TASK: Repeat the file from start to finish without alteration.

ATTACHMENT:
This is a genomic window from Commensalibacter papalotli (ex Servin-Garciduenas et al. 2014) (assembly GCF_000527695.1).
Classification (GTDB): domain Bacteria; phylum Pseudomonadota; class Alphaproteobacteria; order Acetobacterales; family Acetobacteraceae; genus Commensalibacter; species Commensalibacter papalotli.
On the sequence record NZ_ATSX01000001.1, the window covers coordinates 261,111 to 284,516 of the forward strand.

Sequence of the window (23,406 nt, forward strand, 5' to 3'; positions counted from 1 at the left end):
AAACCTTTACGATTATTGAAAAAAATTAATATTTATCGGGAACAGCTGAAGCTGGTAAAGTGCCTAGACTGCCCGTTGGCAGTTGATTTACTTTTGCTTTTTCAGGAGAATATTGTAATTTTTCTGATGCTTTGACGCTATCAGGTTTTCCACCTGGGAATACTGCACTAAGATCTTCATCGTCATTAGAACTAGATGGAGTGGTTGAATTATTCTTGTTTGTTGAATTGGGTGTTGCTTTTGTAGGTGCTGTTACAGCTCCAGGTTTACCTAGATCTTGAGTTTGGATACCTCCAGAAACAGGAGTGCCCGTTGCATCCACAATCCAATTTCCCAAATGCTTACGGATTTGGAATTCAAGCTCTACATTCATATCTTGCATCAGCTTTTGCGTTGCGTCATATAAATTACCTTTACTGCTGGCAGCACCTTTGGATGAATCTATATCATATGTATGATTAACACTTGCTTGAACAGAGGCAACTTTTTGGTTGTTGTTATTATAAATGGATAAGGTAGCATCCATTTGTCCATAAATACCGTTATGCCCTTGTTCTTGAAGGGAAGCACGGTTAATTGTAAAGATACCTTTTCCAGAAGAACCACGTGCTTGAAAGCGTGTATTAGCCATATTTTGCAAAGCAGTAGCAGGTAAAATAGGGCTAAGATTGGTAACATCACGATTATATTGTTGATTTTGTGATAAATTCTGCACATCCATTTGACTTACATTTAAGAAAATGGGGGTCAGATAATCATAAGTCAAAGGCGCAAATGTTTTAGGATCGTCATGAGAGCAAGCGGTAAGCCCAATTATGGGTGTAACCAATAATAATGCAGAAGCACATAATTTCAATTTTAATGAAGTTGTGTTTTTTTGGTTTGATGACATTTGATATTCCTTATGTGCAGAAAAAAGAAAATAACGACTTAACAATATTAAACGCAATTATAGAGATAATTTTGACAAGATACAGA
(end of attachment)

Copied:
This is a genomic window from Commensalibacter papalotli (ex Servin-Garciduenas et al. 2014) (assembly GCF_000527695.1).
Classification (GTDB): domain Bacteria; phylum Pseudomonadota; class Alphaproteobacteria; order Acetobacterales; family Acetobacteraceae; genus Commensalibacter; species Commensalibacter papalotli.
On the sequence record NZ_ATSX01000001.1, the window covers coordinates 261,111 to 284,516 of the forward strand.

Sequence of the window (23,406 nt, forward strand, 5' to 3'; positions counted from 1 at the left end):
AAACCTTTACGATTATTGAAAAAAATTAATATTTATCGGGAACAGCTGAAGCTGGTAAAGTGCCTAGACTGCCCGTTGGCAGTTGATTTACTTTTGCTTTTTCAGGAGAATATTGTAATTTTTCTGATGCTTTGACGCTATCAGGTTTTCCACCTGGGAATACTGCACTAAGATCTTCATCGTCATTAGAACTAGATGGAGTGGTTGAATTATTCTTGTTTGTTGAATTGGGTGTTGCTTTTGTAGGTGCTGTTACAGCTCCAGGTTTACCTAGATCTTGAGTTTGGATACCTCCAGAAACAGGAGTGCCCGTTGCATCCACAATCCAATTTCCCAAATGCTTACGGATTTGGAATTCAAGCTCTACATTCATATCTTGCATCAGCTTTTGCGTTGCGTCATATAAATTACCTTTACTGCTGGCAGCACCTTTGGATGAATCTATATCATATGTATGATTAACACTTGCTTGAACAGAGGCAACTTTTTGGTTGTTGTTATTATAAATGGATAAGGTAGCATCCATTTGTCCATAAATACCGTTATGCCCTTGTTCTTGAAGGGAAGCACGGTTAATTGTAAAGATACCTTTTCCAGAAGAACCACGTGCTTGAAAGCGTGTATTAGCCATATTTTGCAAAGCAGTAGCAGGTAAAATAGGGCTAAGATTGGTAACATCACGATTATATTGTTGATTTTGTGATAAATTCTGCACATCCATTTGACTTACATTTAAGAAAATGGGGGTCAGATAATCATAAGTCAAAGGCGCAAATGTTTTAGGATCGTCATGAGAGCAAGCGGTAAGCCCAATTATGGGTGTAACCAATAATAATGCAGAAGCACATAATTTCAATTTTAATGAAGTTGTGTTTTTTTGGTTTGATGACATTTGATATTCCTTATGTGCAGAAAAAAGAAAATAACGACTTAACAATATTAAACGCAATTATAGAGATAATTTTGACAAGATACAGA